Friday, January 05, 2007

Wild card picks

Since I mastered picking against the spread during the regular season, I am going to turn my highly refined brand of futurism to picking exact scores for the playoffs, starting with the four wild card match ups scheduled for this weekend:

Kansas City at Indianapolis

When the playoff schedule was set, everyone took a look at this one and saw a premonition of an upset. Reason being, the Chiefs have Larry Johnson and a beast of an offensive line, and the Colts' front seven couldn't defended against a girl scout troop trained by French generals. Solid logic sure, but here is another fact that trumps any and all of that: The Colts almost never lose at home. Only three home losses, including the playoffs, over the last three years. The Chiefs, on the other hand, are a consistently lousy road team. Will the Colts be headed home disappointed again this post season? Of course they will. But this won't be the week Dungy flees to the head coaching vacancy at the University of Minnesota, and Manning prepares for an off season of shooting cheerfully self-deprecating TV spots through the defense-blaming and the tears.

Indy wins 38-17.

Dallas at Seattle
The general consensus is that, not only are these two teams average, they might both be bad. Still one of them has to win. The Seahawks week 17 victory over the hapless Bucs actually looms large, considering Dallas -- potentially playing for a division title -- lost to the even more hapless Lions at home. Yet, even with Terrell Owens dropping every pass in sight and Tony Romo slip, slip sliding away on track greased with his own anointing oil, the Cowboys have too much talent on offense to lose this game. If Shaun Alexander and Matt Hasselbeck were right it could be a different story -- but they don't seem to be.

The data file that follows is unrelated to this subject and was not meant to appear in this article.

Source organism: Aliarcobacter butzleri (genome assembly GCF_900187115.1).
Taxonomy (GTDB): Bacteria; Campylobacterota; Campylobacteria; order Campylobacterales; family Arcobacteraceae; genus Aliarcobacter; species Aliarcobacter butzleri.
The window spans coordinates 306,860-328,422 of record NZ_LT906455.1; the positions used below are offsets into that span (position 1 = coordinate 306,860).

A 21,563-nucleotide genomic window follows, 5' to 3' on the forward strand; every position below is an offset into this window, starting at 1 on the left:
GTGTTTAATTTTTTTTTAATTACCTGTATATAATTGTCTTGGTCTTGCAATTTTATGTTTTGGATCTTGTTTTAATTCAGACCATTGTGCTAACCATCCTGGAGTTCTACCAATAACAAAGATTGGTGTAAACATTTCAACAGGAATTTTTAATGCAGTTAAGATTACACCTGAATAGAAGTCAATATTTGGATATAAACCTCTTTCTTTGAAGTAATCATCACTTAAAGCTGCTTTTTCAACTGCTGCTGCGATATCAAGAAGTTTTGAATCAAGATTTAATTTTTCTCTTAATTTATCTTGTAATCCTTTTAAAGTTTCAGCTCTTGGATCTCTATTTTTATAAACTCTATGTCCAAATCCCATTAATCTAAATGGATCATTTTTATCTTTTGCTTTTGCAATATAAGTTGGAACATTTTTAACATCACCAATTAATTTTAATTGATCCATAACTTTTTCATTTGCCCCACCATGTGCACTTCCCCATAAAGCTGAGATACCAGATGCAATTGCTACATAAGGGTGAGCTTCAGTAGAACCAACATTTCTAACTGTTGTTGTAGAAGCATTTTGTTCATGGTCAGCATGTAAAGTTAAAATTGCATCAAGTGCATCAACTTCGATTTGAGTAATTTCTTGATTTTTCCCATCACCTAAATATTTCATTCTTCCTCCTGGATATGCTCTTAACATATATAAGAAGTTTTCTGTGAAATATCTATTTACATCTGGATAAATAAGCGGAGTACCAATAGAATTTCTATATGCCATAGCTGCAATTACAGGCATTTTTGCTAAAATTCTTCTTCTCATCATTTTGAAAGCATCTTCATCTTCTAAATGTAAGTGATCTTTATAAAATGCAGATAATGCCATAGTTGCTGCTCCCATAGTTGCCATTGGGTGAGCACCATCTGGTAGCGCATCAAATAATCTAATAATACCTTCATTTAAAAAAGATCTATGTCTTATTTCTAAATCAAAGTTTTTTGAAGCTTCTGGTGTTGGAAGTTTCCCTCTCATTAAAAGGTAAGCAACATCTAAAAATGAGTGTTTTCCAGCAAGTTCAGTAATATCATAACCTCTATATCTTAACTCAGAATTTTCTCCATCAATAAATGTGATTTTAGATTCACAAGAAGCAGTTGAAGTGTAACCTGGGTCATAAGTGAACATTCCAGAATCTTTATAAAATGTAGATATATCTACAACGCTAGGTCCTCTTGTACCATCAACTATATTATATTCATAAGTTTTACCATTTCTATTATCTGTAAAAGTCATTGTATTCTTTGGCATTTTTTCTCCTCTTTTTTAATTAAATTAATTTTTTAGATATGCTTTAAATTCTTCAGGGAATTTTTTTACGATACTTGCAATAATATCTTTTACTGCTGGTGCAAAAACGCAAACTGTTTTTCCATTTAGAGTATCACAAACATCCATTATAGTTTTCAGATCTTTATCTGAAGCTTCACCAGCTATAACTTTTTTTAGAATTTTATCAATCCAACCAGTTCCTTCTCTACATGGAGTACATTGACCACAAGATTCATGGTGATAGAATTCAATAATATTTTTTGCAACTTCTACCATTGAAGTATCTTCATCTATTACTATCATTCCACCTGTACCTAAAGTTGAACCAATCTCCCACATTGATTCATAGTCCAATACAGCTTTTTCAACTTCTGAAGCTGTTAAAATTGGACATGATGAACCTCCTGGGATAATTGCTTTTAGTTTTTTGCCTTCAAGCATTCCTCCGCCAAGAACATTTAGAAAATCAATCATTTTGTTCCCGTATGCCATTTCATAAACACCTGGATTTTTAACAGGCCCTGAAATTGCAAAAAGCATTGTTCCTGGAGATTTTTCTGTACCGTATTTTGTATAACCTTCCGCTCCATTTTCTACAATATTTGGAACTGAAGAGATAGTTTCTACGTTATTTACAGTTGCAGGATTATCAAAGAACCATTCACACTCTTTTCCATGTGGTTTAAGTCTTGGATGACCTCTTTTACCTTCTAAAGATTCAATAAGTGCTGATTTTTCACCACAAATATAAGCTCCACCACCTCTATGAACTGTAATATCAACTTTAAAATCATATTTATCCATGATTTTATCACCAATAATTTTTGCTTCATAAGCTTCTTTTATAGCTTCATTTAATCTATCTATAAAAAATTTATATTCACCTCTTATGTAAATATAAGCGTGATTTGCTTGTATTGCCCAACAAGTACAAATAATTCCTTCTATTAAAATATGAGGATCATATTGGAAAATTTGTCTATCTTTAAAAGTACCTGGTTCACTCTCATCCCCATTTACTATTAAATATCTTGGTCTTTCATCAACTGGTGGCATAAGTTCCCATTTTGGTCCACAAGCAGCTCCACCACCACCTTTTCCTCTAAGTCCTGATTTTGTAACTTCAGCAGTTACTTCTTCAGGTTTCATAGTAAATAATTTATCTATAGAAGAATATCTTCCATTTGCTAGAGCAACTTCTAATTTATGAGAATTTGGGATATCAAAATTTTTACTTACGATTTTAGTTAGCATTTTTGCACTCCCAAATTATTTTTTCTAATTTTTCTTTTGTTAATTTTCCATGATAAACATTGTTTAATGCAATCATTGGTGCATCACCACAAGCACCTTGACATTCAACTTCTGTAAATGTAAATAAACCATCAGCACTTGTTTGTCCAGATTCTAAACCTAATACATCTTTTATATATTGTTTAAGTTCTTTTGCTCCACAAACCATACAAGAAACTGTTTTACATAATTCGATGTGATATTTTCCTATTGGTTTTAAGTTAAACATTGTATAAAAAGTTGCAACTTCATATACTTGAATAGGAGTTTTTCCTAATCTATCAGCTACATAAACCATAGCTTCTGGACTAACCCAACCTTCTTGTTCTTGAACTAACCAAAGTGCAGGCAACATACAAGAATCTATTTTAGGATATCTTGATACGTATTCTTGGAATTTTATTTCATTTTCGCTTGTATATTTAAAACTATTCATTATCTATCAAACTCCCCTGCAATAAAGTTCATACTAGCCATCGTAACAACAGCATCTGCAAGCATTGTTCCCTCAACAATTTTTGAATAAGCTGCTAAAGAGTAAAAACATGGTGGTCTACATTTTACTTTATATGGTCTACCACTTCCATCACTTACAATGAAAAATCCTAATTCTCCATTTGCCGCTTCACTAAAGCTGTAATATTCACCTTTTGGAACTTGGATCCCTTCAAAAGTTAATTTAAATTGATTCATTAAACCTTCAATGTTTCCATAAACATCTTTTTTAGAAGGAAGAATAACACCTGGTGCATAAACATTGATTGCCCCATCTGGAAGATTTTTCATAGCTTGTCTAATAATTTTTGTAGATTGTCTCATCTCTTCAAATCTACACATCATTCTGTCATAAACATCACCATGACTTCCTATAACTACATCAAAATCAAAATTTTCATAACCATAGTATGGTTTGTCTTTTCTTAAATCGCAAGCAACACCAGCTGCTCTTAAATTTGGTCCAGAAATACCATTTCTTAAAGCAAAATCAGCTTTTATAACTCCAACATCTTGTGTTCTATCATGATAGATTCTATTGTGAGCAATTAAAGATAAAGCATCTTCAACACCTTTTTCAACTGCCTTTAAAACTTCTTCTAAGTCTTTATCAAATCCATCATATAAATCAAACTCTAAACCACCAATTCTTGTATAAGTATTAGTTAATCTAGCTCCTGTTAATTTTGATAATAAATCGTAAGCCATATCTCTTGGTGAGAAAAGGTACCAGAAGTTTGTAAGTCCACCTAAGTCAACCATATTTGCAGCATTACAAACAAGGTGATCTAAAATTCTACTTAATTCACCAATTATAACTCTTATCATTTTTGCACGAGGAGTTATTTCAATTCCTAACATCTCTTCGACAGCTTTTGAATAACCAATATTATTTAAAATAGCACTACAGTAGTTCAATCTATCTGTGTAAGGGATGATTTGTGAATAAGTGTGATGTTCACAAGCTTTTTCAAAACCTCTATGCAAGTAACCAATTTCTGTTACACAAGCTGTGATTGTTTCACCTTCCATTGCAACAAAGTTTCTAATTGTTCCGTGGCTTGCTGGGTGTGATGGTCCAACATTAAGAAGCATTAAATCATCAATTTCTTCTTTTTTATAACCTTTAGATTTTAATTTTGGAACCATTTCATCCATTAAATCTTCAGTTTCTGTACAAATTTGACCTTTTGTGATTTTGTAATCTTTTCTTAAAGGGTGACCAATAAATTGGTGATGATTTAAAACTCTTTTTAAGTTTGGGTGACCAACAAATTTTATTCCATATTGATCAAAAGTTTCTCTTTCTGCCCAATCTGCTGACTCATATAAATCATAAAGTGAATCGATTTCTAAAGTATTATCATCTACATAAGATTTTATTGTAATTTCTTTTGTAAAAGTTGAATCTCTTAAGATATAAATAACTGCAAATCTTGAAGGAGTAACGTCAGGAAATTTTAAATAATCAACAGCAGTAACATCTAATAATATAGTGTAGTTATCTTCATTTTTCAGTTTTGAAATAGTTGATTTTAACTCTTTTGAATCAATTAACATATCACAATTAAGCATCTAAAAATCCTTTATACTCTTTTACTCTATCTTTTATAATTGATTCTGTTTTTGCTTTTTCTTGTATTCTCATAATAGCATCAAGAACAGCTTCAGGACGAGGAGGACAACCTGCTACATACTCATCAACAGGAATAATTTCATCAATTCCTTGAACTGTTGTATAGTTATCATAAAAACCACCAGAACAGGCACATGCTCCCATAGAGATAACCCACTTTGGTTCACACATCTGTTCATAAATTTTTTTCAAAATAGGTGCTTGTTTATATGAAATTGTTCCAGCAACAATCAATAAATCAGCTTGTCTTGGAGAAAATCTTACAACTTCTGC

Dallas wins 24 -20

Jets at New England
It's the genius vs. the man-genius. Maybe there is enough room on the Eastern Seaboard for two brilliant professional football minds, but not when one them is attached to a body the size of Mangini's. So this one is for all the genius marbles. Clearly Belichick is running scared: He completely ignored his over-sized protege last time the teams played and, in a rare strategical blunder for the Patriots' headman, the motivated Jets ended up beating New England. So this week Belichick is singing Mangini's praise to anyone who will listen. That tactical reversal --and the fact their win against New England was the Jets only victory against a team with a winning record this year -- should spell a Patriots' victory, and allow Belichick to maintain his genius perch for at least another year.

New England wins 27-10.

Giants at Philadelphia
As an Eagle fan, the Giants were the last team -- assuming home field advantage -- I wanted to play in the first round of the playoffs. My fear boils down to a solitary play the Giants run. The one where Eli drops back, puts his head down and lobs the ball in the general direction of Plaxico Burress. This play is effective for two reasons: Eli is clearly a more accurate passer when he unburdens himself of looking at the receiver and aiming, and the swing man-sized Burress is a cheater who pushes off on every play he isn't wide open. This combination is especially deadly against the Eagles' undersized corners, and Burress' two best games this season have come against Philly. My only hope is the refs are catching up with Burress' dubious technique -- he was flagged for offensive passing interference last week against the 'Skins. Anyway, the Giants know if they win this one it probably means another year under the hawk-like stare of numskull dictator Tom Coughlin. So if Jeff Garcia can overcome the SI cover jinx that was just cruelly thrust upon him, this one should be for the Birds.

Philly wins 31-20.

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